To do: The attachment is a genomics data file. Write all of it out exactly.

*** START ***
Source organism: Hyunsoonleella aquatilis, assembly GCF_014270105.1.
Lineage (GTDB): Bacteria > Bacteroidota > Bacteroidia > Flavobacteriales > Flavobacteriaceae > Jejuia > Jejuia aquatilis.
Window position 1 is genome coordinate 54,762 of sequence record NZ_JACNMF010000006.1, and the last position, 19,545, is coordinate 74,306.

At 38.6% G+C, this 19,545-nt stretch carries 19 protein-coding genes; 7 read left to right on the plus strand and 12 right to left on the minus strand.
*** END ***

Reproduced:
Source organism: Hyunsoonleella aquatilis, assembly GCF_014270105.1.
Lineage (GTDB): Bacteria > Bacteroidota > Bacteroidia > Flavobacteriales > Flavobacteriaceae > Jejuia > Jejuia aquatilis.
Window position 1 is genome coordinate 54,762 of sequence record NZ_JACNMF010000006.1, and the last position, 19,545, is coordinate 74,306.

At 38.6% G+C, this 19,545-nt stretch carries 19 protein-coding genes; 7 read left to right on the plus strand and 12 right to left on the minus strand.